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U.S. Policy-Makers Must Do More to Protect Intelligence Analysis from Political Suppression

Hearing on Climate and National Security_House Permanent Select Committee on Intelligence_2019_6_5

Rod Schoonover (INR), Peter Kiemel (ODNI) and Jeffrey Ringhausen (ONI) testify on climate and security before the House Permanent Select Committee on Intelligence, June 5, 2019

As reported by the Washington Post, the Wall Street Journal and the New York Times, Dr. Rod Schoonover, Senior Analyst at the State Department’s Bureau of Intelligence and Research (INR), former Director of Environment and Natural Resources at the National Intelligence Council, and one of the nation’s foremost experts on the security implications of climate change, has resigned voluntarily in the wake of unprecedented White House suppression of INR’s written intelligence analysis on climate and security, which was intended to be delivered by Dr. Schoonover to the House Permanent Select Committee on Intelligence on June 5, 2019.

When the Center for Climate and Security reports on the fact that the intelligence community has been raising awareness about the security risks of climate change since 2008, what we’re really talking about are the humble and dedicated public servants who do this objective analysis without any thought of reward or recognition. Only in extraordinary circumstances, such as a reckless attempt by officials in the White House to suppress intelligence and scientific analysis, might an intelligence analyst and scientist like Dr. Schoonover become known to the public, against his will.

The evidence-driven professional patriots in the intelligence community, and across the U.S. government, spend their careers serving the nation by identifying risks, and making sure the public is safer than they otherwise would be. Those who have found that their work and their warning signals are either being politicized, or suppressed, have had to make difficult choices about staying or leaving.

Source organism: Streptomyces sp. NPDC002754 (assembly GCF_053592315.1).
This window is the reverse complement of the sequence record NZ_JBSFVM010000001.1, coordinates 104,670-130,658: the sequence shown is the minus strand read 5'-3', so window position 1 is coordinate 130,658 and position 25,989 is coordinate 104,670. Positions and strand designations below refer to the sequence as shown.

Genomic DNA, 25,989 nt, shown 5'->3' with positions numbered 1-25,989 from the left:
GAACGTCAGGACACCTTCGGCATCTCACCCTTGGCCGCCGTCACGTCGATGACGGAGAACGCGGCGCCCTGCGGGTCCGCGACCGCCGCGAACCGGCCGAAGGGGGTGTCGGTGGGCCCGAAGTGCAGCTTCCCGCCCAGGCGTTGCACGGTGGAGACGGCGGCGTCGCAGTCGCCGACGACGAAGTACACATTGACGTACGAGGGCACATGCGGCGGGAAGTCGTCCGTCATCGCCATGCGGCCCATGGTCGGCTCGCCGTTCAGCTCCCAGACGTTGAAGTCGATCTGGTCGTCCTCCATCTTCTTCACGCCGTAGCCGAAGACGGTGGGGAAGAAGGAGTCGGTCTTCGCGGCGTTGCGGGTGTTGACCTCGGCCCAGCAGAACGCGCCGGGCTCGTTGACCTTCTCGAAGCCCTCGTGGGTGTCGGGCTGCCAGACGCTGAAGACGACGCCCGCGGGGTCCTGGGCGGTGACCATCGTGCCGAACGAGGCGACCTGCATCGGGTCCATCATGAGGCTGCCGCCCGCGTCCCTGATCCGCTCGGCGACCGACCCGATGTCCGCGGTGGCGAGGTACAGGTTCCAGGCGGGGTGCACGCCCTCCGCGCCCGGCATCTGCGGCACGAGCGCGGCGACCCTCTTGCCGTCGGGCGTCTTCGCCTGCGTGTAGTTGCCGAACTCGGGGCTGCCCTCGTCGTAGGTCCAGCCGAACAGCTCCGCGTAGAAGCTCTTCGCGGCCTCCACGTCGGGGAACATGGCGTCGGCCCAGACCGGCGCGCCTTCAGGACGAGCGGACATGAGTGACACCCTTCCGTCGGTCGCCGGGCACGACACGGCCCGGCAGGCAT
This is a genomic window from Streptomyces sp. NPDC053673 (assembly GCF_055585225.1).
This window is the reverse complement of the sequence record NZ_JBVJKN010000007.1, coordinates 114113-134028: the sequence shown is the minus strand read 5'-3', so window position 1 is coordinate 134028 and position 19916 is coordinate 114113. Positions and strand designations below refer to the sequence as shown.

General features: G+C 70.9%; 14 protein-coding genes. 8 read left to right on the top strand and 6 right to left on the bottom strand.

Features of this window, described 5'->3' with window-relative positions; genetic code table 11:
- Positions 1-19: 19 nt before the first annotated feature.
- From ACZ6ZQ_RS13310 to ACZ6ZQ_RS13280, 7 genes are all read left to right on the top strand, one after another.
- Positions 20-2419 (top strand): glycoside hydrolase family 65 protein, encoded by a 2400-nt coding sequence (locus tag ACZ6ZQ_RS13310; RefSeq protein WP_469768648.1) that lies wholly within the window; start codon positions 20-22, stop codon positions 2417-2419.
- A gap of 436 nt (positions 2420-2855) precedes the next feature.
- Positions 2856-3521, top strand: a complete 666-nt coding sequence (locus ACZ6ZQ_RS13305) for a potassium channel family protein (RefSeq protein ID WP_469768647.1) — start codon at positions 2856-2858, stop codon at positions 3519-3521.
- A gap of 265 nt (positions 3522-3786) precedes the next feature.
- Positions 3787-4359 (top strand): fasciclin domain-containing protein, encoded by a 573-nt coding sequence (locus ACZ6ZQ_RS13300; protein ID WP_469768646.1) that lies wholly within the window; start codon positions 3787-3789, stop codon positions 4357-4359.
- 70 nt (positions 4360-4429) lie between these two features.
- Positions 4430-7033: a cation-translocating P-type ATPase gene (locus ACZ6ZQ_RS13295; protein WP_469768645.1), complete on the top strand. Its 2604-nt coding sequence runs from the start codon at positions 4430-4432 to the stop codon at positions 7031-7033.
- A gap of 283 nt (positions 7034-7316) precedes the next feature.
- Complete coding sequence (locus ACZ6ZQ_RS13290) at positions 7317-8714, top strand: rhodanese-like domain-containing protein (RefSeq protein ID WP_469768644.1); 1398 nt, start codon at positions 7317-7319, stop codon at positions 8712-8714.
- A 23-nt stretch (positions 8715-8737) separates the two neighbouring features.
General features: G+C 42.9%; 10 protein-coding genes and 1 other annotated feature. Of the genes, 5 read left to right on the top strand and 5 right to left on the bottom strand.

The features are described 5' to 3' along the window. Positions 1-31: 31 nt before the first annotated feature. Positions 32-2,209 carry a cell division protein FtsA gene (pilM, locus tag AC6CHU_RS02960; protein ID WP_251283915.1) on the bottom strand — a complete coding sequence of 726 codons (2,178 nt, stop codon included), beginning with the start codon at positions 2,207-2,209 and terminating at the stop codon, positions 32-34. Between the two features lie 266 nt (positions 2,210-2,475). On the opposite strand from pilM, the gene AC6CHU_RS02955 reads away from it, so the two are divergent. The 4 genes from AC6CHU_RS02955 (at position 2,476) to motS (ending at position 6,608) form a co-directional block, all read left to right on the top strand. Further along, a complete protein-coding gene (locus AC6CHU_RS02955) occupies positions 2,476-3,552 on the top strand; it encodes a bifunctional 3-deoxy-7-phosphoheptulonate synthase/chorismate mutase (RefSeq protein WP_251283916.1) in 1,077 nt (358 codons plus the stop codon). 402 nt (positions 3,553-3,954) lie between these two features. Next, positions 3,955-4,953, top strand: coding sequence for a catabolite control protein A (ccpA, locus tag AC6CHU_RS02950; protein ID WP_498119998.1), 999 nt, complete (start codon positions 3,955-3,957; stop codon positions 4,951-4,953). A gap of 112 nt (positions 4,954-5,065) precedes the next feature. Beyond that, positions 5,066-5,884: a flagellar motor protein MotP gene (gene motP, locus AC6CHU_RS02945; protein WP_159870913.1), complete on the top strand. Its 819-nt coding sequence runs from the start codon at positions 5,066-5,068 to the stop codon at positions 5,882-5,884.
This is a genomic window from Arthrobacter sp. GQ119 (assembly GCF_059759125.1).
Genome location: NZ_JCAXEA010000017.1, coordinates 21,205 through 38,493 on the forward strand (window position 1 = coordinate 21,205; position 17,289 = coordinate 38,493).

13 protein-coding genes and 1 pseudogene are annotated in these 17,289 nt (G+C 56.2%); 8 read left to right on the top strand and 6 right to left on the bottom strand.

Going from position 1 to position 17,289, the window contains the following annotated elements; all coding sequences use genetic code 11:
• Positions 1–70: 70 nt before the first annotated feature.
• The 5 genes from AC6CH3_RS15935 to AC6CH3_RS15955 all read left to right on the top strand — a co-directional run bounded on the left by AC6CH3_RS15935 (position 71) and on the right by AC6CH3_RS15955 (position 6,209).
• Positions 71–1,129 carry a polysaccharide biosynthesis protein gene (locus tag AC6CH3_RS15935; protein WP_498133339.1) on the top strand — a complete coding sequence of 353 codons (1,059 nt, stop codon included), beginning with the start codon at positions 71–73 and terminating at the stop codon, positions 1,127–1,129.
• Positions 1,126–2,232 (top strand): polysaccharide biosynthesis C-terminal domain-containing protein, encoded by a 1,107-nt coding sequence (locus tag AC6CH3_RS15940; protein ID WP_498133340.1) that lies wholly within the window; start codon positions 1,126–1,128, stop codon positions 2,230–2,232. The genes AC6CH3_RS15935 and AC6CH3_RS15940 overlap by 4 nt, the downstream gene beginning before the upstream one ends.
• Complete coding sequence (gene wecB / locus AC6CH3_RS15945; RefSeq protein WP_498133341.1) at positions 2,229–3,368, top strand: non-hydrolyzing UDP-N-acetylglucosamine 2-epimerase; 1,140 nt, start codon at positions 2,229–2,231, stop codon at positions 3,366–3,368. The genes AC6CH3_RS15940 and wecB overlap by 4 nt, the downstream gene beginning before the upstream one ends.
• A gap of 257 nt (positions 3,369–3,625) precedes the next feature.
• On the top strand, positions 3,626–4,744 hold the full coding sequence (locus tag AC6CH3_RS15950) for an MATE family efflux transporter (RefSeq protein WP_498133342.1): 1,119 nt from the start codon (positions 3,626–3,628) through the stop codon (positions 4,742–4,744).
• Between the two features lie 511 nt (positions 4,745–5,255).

Dr. Schoonover joins a growing list of such public servants that feel compelled to decide that they cannot continue to serve in this Administration, and maintain their integrity. This is the result of a deeply unfortunate politicization of the work of fiercely apolitical and independent departments, agencies, bureaus and officials from across the US government. History will likely look back on this time and ask why we didn’t do more – including more to support our public servants, departments and agencies that did objective work to keep us secure.

In this context, Dr. Schoonover’s example should compel a bipartisan effort by our nation’s policy-makers to more fully protect our intelligence and national security agencies and analysts, as well as our science agencies and scientists, from such politicization and suppression. This should be a no-brainer for both Republicans and Democrats. After all, as recent history tells us, politicizing intelligence analysis is a deeply dangerous thing, with potentially catastrophic consequences, whether it relates to weapons of mass destruction or climate change.

Climate change is happening, our intelligence, defense and science agencies have been warning us about the security implications across at least five administrations, and there’s a closing window of opportunity for the United States to adequately prepared for and to reduce these risks. Through their clear-eyed objective analysis, people like Dr. Schoonover have made us more prepared. It’s critical that our political leaders understand that, and protect those analysts.

1 Comment

  1. David Adams says:

    Rod, thank you for your commitment to ensuring that the impacts of climate change on national security are fully studied and understood, despite the political heat that all federal agencies are feeling on this topic.
    Integrity matters, as you know, and you’ve certainly been a leader in this area. Godspeed.

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